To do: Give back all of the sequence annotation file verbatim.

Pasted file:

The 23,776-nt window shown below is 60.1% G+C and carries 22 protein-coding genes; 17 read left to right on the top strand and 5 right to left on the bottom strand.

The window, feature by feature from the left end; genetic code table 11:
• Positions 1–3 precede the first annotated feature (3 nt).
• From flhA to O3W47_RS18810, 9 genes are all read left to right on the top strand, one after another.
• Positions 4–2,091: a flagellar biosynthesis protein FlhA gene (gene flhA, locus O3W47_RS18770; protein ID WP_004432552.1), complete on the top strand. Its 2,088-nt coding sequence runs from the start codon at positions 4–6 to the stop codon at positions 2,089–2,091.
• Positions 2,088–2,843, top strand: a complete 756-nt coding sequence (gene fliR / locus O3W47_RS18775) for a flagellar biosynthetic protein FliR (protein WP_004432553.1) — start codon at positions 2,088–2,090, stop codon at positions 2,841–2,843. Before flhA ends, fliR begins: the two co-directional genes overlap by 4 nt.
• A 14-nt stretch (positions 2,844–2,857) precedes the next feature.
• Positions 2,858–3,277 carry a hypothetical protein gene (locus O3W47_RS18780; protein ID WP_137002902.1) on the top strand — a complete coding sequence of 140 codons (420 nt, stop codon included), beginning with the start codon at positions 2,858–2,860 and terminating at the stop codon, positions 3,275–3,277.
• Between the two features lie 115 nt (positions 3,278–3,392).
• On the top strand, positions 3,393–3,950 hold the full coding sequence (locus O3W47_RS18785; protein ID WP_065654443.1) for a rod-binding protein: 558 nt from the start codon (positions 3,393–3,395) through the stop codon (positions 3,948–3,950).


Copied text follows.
The 23,776-nt window shown below is 60.1% G+C and carries 22 protein-coding genes; 17 read left to right on the top strand and 5 right to left on the bottom strand.

The window, feature by feature from the left end; genetic code table 11:
• Positions 1–3 precede the first annotated feature (3 nt).
• From flhA to O3W47_RS18810, 9 genes are all read left to right on the top strand, one after another.
• Positions 4–2,091: a flagellar biosynthesis protein FlhA gene (gene flhA, locus O3W47_RS18770; protein ID WP_004432552.1), complete on the top strand. Its 2,088-nt coding sequence runs from the start codon at positions 4–6 to the stop codon at positions 2,089–2,091.
• Positions 2,088–2,843, top strand: a complete 756-nt coding sequence (gene fliR / locus O3W47_RS18775) for a flagellar biosynthetic protein FliR (protein WP_004432553.1) — start codon at positions 2,088–2,090, stop codon at positions 2,841–2,843. Before flhA ends, fliR begins: the two co-directional genes overlap by 4 nt.
• A 14-nt stretch (positions 2,844–2,857) precedes the next feature.
• Positions 2,858–3,277 carry a hypothetical protein gene (locus O3W47_RS18780; protein ID WP_137002902.1) on the top strand — a complete coding sequence of 140 codons (420 nt, stop codon included), beginning with the start codon at positions 2,858–2,860 and terminating at the stop codon, positions 3,275–3,277.
• Between the two features lie 115 nt (positions 3,278–3,392).
• On the top strand, positions 3,393–3,950 hold the full coding sequence (locus O3W47_RS18785; protein ID WP_065654443.1) for a rod-binding protein: 558 nt from the start codon (positions 3,393–3,395) through the stop codon (positions 3,948–3,950).